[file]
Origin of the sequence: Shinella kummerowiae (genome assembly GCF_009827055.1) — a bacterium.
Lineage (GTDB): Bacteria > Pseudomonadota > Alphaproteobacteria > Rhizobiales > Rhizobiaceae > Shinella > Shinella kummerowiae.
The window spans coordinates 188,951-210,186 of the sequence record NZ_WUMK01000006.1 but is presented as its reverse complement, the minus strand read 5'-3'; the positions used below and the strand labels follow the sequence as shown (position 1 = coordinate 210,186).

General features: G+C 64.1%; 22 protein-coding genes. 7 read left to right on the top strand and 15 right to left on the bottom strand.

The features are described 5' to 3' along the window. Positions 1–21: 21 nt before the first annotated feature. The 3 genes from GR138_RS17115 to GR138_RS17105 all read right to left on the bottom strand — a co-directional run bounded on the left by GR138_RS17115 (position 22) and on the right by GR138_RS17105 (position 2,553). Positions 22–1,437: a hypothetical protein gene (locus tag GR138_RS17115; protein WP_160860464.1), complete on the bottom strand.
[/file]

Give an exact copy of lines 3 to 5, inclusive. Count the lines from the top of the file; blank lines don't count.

The window spans coordinates 188,951-210,186 of the sequence record NZ_WUMK01000006.1 but is presented as its reverse complement, the minus strand read 5'-3'; the positions used below and the strand labels follow the sequence as shown (position 1 = coordinate 210,186).

General features: G+C 64.1%; 22 protein-coding genes. 7 read left to right on the top strand and 15 right to left on the bottom strand.

The features are described 5' to 3' along the window. Positions 1–21: 21 nt before the first annotated feature. The 3 genes from GR138_RS17115 to GR138_RS17105 all read right to left on the bottom strand — a co-directional run bounded on the left by GR138_RS17115 (position 22) and on the right by GR138_RS17105 (position 2,553). Positions 22–1,437: a hypothetical protein gene (locus tag GR138_RS17115; protein WP_160860464.1), complete on the bottom strand.